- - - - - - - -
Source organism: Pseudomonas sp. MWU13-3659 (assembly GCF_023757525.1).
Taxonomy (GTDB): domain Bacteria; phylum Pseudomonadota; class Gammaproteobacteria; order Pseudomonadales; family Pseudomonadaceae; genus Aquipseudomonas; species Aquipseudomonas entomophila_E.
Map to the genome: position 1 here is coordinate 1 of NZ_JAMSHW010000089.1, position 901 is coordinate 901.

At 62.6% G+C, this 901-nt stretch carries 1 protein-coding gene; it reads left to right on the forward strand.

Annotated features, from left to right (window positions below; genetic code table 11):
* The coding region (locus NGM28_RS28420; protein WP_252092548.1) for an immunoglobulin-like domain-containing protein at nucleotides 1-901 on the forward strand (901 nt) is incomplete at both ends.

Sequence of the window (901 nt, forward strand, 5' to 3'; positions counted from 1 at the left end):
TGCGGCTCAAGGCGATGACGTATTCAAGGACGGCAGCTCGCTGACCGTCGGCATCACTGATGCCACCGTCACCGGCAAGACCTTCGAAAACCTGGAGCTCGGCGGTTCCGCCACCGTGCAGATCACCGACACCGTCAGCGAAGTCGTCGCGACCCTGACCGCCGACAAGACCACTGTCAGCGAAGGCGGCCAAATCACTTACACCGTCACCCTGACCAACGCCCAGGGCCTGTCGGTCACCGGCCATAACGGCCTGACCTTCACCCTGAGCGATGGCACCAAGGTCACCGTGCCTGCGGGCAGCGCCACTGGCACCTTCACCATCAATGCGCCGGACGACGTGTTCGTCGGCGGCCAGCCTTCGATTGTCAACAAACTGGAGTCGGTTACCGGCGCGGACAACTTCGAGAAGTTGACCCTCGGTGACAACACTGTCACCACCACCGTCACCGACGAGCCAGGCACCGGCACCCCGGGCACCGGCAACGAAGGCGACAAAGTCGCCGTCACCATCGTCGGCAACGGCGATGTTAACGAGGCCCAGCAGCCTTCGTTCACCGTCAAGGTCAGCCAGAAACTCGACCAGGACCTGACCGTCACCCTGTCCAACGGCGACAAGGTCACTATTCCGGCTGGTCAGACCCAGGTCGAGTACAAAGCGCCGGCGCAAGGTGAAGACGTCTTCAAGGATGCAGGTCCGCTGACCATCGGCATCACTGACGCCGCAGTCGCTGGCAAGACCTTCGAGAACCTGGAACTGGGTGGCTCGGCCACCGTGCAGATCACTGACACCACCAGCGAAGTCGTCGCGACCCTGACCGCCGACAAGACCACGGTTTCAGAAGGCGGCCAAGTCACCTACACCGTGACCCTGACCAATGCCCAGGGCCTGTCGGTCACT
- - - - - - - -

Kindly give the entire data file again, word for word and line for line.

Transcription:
Source organism: Pseudomonas sp. MWU13-3659 (assembly GCF_023757525.1).
Taxonomy (GTDB): domain Bacteria; phylum Pseudomonadota; class Gammaproteobacteria; order Pseudomonadales; family Pseudomonadaceae; genus Aquipseudomonas; species Aquipseudomonas entomophila_E.
Map to the genome: position 1 here is coordinate 1 of NZ_JAMSHW010000089.1, position 901 is coordinate 901.

At 62.6% G+C, this 901-nt stretch carries 1 protein-coding gene; it reads left to right on the forward strand.

Annotated features, from left to right (window positions below; genetic code table 11):
* The coding region (locus NGM28_RS28420; protein WP_252092548.1) for an immunoglobulin-like domain-containing protein at nucleotides 1-901 on the forward strand (901 nt) is incomplete at both ends.

Sequence of the window (901 nt, forward strand, 5' to 3'; positions counted from 1 at the left end):
TGCGGCTCAAGGCGATGACGTATTCAAGGACGGCAGCTCGCTGACCGTCGGCATCACTGATGCCACCGTCACCGGCAAGACCTTCGAAAACCTGGAGCTCGGCGGTTCCGCCACCGTGCAGATCACCGACACCGTCAGCGAAGTCGTCGCGACCCTGACCGCCGACAAGACCACTGTCAGCGAAGGCGGCCAAATCACTTACACCGTCACCCTGACCAACGCCCAGGGCCTGTCGGTCACCGGCCATAACGGCCTGACCTTCACCCTGAGCGATGGCACCAAGGTCACCGTGCCTGCGGGCAGCGCCACTGGCACCTTCACCATCAATGCGCCGGACGACGTGTTCGTCGGCGGCCAGCCTTCGATTGTCAACAAACTGGAGTCGGTTACCGGCGCGGACAACTTCGAGAAGTTGACCCTCGGTGACAACACTGTCACCACCACCGTCACCGACGAGCCAGGCACCGGCACCCCGGGCACCGGCAACGAAGGCGACAAAGTCGCCGTCACCATCGTCGGCAACGGCGATGTTAACGAGGCCCAGCAGCCTTCGTTCACCGTCAAGGTCAGCCAGAAACTCGACCAGGACCTGACCGTCACCCTGTCCAACGGCGACAAGGTCACTATTCCGGCTGGTCAGACCCAGGTCGAGTACAAAGCGCCGGCGCAAGGTGAAGACGTCTTCAAGGATGCAGGTCCGCTGACCATCGGCATCACTGACGCCGCAGTCGCTGGCAAGACCTTCGAGAACCTGGAACTGGGTGGCTCGGCCACCGTGCAGATCACTGACACCACCAGCGAAGTCGTCGCGACCCTGACCGCCGACAAGACCACGGTTTCAGAAGGCGGCCAAGTCACCTACACCGTGACCCTGACCAATGCCCAGGGCCTGTCGGTCACT